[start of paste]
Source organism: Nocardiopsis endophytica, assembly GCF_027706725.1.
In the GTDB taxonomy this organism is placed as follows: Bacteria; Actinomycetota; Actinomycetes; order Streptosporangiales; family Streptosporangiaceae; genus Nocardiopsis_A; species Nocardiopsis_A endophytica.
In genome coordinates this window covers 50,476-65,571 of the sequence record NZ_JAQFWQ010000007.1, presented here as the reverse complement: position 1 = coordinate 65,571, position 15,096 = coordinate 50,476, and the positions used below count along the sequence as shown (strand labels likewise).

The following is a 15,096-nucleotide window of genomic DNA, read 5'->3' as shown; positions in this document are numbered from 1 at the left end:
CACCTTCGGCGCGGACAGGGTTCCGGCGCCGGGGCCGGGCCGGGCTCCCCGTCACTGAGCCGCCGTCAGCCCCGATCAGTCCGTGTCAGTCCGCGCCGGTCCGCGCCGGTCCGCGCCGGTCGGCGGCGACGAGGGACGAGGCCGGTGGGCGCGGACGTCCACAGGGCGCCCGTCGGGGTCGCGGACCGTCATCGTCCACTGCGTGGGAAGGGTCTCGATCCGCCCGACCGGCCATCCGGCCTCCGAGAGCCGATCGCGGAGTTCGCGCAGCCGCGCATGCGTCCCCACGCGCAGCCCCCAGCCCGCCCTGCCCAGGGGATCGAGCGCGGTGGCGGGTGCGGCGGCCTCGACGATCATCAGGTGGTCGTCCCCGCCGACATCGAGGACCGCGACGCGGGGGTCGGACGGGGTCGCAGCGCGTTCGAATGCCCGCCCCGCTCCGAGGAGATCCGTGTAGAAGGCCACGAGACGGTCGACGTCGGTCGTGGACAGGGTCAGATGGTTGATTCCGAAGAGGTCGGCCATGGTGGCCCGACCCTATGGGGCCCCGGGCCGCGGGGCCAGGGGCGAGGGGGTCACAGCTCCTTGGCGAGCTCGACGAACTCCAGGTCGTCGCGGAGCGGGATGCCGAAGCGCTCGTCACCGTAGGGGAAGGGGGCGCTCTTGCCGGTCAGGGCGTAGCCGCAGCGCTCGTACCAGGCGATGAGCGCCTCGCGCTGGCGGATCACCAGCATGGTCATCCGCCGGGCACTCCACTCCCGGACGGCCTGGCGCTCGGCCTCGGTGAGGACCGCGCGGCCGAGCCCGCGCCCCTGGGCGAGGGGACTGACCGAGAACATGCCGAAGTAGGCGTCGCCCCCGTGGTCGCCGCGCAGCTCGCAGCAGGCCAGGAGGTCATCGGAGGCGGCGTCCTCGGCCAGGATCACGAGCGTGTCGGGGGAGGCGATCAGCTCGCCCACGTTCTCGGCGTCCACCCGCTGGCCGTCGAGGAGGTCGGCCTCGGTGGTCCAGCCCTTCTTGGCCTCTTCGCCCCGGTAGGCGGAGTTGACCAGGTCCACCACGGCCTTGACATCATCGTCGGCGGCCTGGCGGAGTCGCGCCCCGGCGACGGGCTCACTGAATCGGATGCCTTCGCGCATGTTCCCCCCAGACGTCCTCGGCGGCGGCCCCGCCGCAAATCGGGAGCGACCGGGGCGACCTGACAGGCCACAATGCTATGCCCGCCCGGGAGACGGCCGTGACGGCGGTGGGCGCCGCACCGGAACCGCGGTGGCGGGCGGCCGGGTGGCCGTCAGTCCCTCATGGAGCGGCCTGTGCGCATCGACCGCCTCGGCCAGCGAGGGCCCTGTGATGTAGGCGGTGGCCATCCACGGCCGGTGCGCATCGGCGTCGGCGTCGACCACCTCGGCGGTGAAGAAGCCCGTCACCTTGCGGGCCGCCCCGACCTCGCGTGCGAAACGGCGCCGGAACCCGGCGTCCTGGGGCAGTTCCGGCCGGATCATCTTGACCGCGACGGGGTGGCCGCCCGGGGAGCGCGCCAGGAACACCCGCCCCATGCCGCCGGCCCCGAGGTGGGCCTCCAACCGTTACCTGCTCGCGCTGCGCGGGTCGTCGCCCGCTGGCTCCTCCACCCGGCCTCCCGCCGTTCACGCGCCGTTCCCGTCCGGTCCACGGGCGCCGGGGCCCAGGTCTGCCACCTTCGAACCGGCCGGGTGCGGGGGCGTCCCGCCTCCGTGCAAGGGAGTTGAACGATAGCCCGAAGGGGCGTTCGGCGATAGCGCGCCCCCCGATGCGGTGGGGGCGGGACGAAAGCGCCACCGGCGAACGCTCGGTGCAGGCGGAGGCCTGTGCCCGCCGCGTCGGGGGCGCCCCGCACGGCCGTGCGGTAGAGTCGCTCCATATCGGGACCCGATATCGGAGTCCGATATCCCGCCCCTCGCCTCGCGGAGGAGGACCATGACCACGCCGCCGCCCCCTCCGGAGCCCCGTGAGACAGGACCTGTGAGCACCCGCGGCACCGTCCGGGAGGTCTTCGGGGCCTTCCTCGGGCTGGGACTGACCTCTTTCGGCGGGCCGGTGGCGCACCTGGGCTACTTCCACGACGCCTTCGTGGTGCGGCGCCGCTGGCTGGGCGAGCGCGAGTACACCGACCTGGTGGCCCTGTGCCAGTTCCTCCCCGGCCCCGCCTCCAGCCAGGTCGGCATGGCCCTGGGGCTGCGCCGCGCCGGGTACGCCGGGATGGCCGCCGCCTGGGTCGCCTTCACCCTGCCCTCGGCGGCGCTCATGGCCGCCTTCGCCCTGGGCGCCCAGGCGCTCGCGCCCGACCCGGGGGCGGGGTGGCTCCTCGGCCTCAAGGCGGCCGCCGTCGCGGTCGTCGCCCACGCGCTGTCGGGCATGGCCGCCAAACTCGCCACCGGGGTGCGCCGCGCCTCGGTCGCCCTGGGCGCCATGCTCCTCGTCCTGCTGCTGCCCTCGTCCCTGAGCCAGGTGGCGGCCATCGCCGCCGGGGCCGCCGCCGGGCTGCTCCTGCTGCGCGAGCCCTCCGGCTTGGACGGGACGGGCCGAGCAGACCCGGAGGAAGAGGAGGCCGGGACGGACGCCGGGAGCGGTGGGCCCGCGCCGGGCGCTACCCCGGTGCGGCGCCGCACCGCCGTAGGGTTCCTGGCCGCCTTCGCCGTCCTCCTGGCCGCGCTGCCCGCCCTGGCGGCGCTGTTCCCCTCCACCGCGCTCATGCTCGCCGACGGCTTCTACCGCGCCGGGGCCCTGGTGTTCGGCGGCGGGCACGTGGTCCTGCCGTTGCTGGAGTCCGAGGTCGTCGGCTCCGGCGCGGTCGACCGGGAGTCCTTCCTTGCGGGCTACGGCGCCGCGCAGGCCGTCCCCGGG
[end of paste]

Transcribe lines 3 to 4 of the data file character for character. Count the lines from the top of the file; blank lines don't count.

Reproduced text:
In genome coordinates this window covers 50,476-65,571 of the sequence record NZ_JAQFWQ010000007.1, presented here as the reverse complement: position 1 = coordinate 65,571, position 15,096 = coordinate 50,476, and the positions used below count along the sequence as shown (strand labels likewise).

The following is a 15,096-nucleotide window of genomic DNA, read 5'->3' as shown; positions in this document are numbered from 1 at the left end: